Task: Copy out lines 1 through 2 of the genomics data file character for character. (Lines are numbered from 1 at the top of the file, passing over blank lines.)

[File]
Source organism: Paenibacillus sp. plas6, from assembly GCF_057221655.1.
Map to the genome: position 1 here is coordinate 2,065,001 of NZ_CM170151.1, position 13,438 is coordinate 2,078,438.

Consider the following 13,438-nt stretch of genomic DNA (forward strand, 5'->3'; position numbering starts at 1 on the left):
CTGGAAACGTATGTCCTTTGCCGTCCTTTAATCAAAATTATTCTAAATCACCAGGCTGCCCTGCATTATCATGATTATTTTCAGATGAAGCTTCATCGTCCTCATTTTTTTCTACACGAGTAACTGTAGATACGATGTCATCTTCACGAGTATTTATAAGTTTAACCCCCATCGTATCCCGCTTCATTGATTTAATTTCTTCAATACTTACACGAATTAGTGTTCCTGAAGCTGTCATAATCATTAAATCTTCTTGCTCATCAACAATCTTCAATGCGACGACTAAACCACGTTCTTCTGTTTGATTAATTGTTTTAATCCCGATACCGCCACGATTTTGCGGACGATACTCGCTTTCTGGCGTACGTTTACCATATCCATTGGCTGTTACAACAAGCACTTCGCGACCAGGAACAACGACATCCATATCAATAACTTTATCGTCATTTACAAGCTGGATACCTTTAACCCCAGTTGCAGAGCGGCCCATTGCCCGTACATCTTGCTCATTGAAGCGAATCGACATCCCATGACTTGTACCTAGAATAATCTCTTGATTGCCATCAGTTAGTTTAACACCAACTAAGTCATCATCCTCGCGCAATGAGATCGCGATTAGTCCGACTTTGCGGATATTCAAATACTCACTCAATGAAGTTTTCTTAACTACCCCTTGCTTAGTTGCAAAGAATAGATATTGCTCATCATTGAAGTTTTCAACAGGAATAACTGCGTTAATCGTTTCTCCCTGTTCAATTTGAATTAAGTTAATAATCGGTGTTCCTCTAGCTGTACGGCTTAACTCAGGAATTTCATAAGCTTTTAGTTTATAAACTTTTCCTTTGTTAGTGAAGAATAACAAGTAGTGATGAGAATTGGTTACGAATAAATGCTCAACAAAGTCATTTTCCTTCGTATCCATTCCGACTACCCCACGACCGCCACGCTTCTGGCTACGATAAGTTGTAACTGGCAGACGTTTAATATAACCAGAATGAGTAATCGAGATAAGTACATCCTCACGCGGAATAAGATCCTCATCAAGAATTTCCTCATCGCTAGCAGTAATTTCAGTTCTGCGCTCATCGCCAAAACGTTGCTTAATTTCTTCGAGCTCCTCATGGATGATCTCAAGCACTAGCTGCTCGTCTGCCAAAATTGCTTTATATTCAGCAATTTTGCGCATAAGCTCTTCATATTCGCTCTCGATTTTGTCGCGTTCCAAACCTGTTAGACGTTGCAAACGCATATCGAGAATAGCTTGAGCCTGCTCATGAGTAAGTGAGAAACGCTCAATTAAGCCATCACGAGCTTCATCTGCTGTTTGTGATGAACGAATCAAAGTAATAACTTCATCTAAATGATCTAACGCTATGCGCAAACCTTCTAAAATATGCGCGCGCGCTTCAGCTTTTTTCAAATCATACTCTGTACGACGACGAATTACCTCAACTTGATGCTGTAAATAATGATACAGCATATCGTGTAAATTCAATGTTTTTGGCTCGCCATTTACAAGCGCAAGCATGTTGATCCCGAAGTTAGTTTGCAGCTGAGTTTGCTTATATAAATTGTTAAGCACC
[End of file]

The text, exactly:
Source organism: Paenibacillus sp. plas6, from assembly GCF_057221655.1.
Map to the genome: position 1 here is coordinate 2,065,001 of NZ_CM170151.1, position 13,438 is coordinate 2,078,438.